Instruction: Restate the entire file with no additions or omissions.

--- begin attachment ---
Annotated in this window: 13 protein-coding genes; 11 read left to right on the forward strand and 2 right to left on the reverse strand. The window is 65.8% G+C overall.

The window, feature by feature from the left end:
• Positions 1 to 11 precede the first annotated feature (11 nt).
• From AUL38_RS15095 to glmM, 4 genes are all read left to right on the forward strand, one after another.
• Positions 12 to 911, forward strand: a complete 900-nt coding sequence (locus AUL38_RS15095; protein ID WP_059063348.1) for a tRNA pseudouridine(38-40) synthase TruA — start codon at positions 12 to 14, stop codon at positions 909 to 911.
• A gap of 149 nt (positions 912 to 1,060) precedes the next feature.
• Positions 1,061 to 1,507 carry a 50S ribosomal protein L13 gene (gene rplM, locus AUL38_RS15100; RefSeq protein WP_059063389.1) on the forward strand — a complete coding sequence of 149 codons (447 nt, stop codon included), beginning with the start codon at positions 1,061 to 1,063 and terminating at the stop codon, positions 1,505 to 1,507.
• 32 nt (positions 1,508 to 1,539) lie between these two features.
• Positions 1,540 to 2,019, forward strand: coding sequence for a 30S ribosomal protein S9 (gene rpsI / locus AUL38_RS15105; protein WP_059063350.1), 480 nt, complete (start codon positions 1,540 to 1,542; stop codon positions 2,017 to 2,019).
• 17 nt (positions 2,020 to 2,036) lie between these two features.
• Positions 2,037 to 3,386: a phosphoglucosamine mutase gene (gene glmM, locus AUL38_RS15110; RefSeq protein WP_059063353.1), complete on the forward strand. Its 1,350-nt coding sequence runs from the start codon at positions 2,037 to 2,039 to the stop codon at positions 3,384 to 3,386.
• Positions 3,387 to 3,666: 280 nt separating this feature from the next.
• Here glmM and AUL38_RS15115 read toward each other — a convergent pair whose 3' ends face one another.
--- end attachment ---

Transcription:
Annotated in this window: 13 protein-coding genes; 11 read left to right on the forward strand and 2 right to left on the reverse strand. The window is 65.8% G+C overall.

The window, feature by feature from the left end:
• Positions 1 to 11 precede the first annotated feature (11 nt).
• From AUL38_RS15095 to glmM, 4 genes are all read left to right on the forward strand, one after another.
• Positions 12 to 911, forward strand: a complete 900-nt coding sequence (locus AUL38_RS15095; protein ID WP_059063348.1) for a tRNA pseudouridine(38-40) synthase TruA — start codon at positions 12 to 14, stop codon at positions 909 to 911.
• A gap of 149 nt (positions 912 to 1,060) precedes the next feature.
• Positions 1,061 to 1,507 carry a 50S ribosomal protein L13 gene (gene rplM, locus AUL38_RS15100; RefSeq protein WP_059063389.1) on the forward strand — a complete coding sequence of 149 codons (447 nt, stop codon included), beginning with the start codon at positions 1,061 to 1,063 and terminating at the stop codon, positions 1,505 to 1,507.
• 32 nt (positions 1,508 to 1,539) lie between these two features.
• Positions 1,540 to 2,019, forward strand: coding sequence for a 30S ribosomal protein S9 (gene rpsI / locus AUL38_RS15105; protein WP_059063350.1), 480 nt, complete (start codon positions 1,540 to 1,542; stop codon positions 2,017 to 2,019).
• 17 nt (positions 2,020 to 2,036) lie between these two features.
• Positions 2,037 to 3,386: a phosphoglucosamine mutase gene (gene glmM, locus AUL38_RS15110; RefSeq protein WP_059063353.1), complete on the forward strand. Its 1,350-nt coding sequence runs from the start codon at positions 2,037 to 2,039 to the stop codon at positions 3,384 to 3,386.
• Positions 3,387 to 3,666: 280 nt separating this feature from the next.
• Here glmM and AUL38_RS15115 read toward each other — a convergent pair whose 3' ends face one another.